Health care fraud is the intentional and unlawful practice of filing fraudulent or deceptive claims for reimbursement. The following practices are examples of fraud:
- Falsifying a patient's diagnosis
- Accepting kickbacks for patient referrals
- Billing a patient more than the copay amount
- Billing for a higher level of treatment than was provided
- Performing unnecessary procedures to collect insurance payments
- Misrepresenting treatments as medically necessary when they are not
Inadvertent errors, such as occasionally reporting the wrong billing code, are not considered fraudulent.
False claims can be divided into two categories—fraudulent and abusive.
- Health care fraud occurs when someone intentionally misrepresents a fact on a health care claim to receive—or increase—reimbursement from a health plan. Fraud also occurs when someone misrepresents the delivery of health care services or supplies.
- Health care abuse involves actions that are inconsistent with accepted, sound (medical or business) practices.
Our Administrative Manual includes examples of fraudulent, abusive or inappropriate billing for services, as well as common violations of provider agreements and member contracts.
Medicare fraud and abuse compliance training
Medicare general compliance training and fraud, waste and abuse training must be completed within 90 days of hire and annually thereafter. Providers, employees, board members, agents and contractors that provide administrative services or health care services for or to Medicare Advantage members must complete this training. Note: Providers who have met the fraud, waste and abuse certification requirements through enrollment into Parts A or B of the Medicare program or through accreditation as a supplier of durable medical equipment, prosthetics, orthotics and supplies (DMEPOS) are deemed to have met the fraud, waste and abuse training and education requirements.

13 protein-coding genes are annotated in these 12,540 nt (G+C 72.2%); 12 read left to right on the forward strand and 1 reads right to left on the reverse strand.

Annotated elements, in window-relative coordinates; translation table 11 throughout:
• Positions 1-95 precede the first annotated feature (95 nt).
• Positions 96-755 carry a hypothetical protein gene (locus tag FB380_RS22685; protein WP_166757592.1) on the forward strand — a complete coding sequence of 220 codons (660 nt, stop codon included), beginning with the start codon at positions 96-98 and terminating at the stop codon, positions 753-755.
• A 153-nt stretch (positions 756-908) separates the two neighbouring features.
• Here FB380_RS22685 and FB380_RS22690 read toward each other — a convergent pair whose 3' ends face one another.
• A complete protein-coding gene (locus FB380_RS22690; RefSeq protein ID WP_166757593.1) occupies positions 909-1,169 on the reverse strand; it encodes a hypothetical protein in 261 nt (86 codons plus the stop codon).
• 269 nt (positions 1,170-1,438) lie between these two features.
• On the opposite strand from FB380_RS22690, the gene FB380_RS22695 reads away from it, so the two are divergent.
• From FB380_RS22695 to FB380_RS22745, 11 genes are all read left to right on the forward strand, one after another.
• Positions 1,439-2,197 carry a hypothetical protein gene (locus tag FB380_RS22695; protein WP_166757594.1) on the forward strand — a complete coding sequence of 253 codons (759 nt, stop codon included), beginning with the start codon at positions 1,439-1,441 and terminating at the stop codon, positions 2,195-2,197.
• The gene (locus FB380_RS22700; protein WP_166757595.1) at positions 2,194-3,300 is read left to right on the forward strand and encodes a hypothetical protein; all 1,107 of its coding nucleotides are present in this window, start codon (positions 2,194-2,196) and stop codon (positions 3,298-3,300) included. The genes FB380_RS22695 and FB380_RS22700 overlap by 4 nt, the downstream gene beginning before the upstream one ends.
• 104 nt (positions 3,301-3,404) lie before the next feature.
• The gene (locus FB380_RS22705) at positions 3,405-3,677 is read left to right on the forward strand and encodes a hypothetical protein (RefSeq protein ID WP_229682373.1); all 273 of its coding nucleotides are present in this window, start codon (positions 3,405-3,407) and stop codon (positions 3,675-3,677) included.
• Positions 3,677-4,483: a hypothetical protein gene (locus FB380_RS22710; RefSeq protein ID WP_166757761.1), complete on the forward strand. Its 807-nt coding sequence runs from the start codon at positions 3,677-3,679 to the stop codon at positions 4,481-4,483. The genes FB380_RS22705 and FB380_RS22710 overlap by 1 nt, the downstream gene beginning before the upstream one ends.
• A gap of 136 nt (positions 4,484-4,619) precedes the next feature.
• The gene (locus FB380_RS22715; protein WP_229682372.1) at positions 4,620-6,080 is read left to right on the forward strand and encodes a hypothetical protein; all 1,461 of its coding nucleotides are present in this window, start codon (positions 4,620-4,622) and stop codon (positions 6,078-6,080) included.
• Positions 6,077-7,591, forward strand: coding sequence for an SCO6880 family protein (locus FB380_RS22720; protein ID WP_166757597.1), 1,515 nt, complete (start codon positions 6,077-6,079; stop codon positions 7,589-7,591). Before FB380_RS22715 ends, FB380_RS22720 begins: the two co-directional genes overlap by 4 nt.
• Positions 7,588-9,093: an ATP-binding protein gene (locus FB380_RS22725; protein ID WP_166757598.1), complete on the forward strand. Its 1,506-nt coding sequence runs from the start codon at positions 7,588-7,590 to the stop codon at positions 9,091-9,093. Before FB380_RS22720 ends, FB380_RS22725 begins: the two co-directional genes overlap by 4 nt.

- This training is provided by the Centers for Medicare and Medicaid Services free of charge.
- You must keep a copy of the training materials and maintain proof that such training has been completed for each individual.
The following practices can help protect your office from intentional fraud:
- Verify that billing codes are accurate.
- Protect your prescription forms, which are often stolen during medical visits and used in pharmacy fraud schemes.
- Check patient histories to help prevent prescription medication fraud. Ask patients if they are seeing or have obtained prescriptions from other providers.
- Implement procedures to ensure that information, such as the nature of services provided, is accurately communicated to your billing staff and to any third-party firms and services.
Prevent provider identity theft
Provider identity theft can have a significant financial impact on providers and health plans. It is also potentially harmful to a provider's professional reputation. The CMS Center for Program Integrity (CPI) has developed a Provider Identity Theft video that explains how to recognize, report and prevent the fraudulent use of a provider's medical information.
Member ID card/identity fraud
Many cases of identity fraud are reported involving member ID cards that are misplaced, stolen or loaned to an acquaintance. Theft can also happen when a member's information is presented by someone else at his or her time of service.
When cases of member ID card fraud are discovered, we will seek reimbursement from the person(s) committing the fraud; however, if a provider is found negligent in obtaining the proper identification, restitution may be sought from the provider. To protect your practice from this type of deception, we recommend taking the following precautions:
- Photocopy the front and back of each patient's (or their guardian's) member ID card and driver's license at every visit.
- Take a digital photo of each patient when he or she checks in for their first visit. Include it as part of his or her permanent electronic record. Then refer to the picture each time that patient checks in.